The US Senate on Tuesday unanimously passed the “Hong Kong Human Rights and Democracy Act,” a move that seriously tarnished sacred terms like “human rights” and “democracy.” The bill’s real title should be “Support Hong Kong Violence Act” as it has overtly taken sides with rioters who are destroying the rule of law in Hong Kong. And it has targeted the Hong Kong Special Administrative Region (HKSAR) government and Hong Kong police, who are struggling to prevent chaos from turning into anarchy.

The core of the new US bill is to oppose HKSAR government’s efforts to stop violence, end chaos as well as to prevent the Chinese central government from saving Hong Kong under any circumstance. The most prominent clause subjects the city to an annual review for its special trade status, which would strip Hong Kong of the status.

Some opposition figures in Hong Kong stupidly kowtow to Washington and express their gratitude for US support for the radical protesters’ “democracy struggle.” But if the US imposes economic sanctions on Hong Kong, all Hong Kong people will have to bear the consequences.

Once the bill is signed by the US president, subtle changes will take place in Hong Kong’s international business environment, because of the uncertainties caused by the US. American investors in Hong Kong will panic, and the city’s geoeconomic status and function will be reevaluated.

Some may expect this to deter Beijing. Such thinking is naïve. Hong Kong is in a mess, but the country hasn’t intervened so far.

Instead, the Chinese central government encourages the city to stop violence and end chaos under the leadership of the HKSAR government, solve the conundrum under the framework of the Basic Law and not use the provisions of the Basic Law for emergency situations.

However, if the chaos continues, even paralyzes the city and destroys ordinary people’s lives, how can the central government not intervene?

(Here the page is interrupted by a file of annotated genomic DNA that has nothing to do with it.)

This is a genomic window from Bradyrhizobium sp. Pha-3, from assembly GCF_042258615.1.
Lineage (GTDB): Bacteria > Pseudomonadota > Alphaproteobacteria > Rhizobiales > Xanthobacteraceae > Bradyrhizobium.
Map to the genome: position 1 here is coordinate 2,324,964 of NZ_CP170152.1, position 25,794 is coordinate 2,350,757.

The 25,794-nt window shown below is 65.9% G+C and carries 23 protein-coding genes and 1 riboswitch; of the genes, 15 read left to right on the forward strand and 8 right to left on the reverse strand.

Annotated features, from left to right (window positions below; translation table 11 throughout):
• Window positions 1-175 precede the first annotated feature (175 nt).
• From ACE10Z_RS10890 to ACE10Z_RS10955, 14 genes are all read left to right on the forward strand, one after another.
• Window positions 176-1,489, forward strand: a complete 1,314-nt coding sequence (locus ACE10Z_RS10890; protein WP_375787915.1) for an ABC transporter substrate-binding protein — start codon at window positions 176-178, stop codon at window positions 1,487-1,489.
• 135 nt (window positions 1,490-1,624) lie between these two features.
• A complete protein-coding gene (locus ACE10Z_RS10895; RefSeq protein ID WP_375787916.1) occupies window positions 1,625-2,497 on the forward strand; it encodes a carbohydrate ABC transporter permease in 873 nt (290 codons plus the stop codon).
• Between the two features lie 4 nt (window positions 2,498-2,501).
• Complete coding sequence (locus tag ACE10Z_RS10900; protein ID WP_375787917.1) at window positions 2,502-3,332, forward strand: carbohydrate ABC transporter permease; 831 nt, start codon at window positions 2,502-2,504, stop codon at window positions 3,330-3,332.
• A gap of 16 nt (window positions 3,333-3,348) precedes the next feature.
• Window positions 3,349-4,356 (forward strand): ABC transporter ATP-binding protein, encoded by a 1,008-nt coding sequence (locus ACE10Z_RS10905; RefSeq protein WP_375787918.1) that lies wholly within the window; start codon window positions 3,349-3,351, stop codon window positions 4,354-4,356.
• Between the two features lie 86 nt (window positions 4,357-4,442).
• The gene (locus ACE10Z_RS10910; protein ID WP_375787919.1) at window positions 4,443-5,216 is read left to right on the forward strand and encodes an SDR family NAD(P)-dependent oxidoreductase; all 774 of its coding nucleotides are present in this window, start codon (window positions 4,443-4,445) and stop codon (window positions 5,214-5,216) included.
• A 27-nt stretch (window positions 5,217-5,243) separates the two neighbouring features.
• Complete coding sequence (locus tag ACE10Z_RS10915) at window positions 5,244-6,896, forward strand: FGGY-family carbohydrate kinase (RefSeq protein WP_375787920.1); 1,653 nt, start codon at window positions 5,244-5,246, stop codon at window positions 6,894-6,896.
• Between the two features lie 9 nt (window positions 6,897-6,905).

Passing the act is the US attempt to disrupt the People’s Republic of China’s governance over Hong Kong, weaken the HKSAR government, and compel the police to be afraid of cracking down on radical rioters in accordance with the law.

The US is hoping that Hong Kong falls into disorder for a long time. If we take this US bill seriously and shrink from tackling riots, Hong Kong will suffer from an accelerated collapse of the rule of law and be erased from the modern world.

Hong Kong has long acted as an interface linking China and the West. The US move will undermine that function of the city. But no matter what challenges Hong Kong will have to face, it will be far better than what it faces now: Streets are full of roadblocks; subway stations are burned; schools cannot re-open; and many businesses are forced to stop.

If riots continue, Hong Kong is doomed. The threat from the US is much less than the damage the city is currently suffering.

What the bill brings is not fear, but anger. People see certain US politicians’ malice against Hong Kong and the entire China between the lines.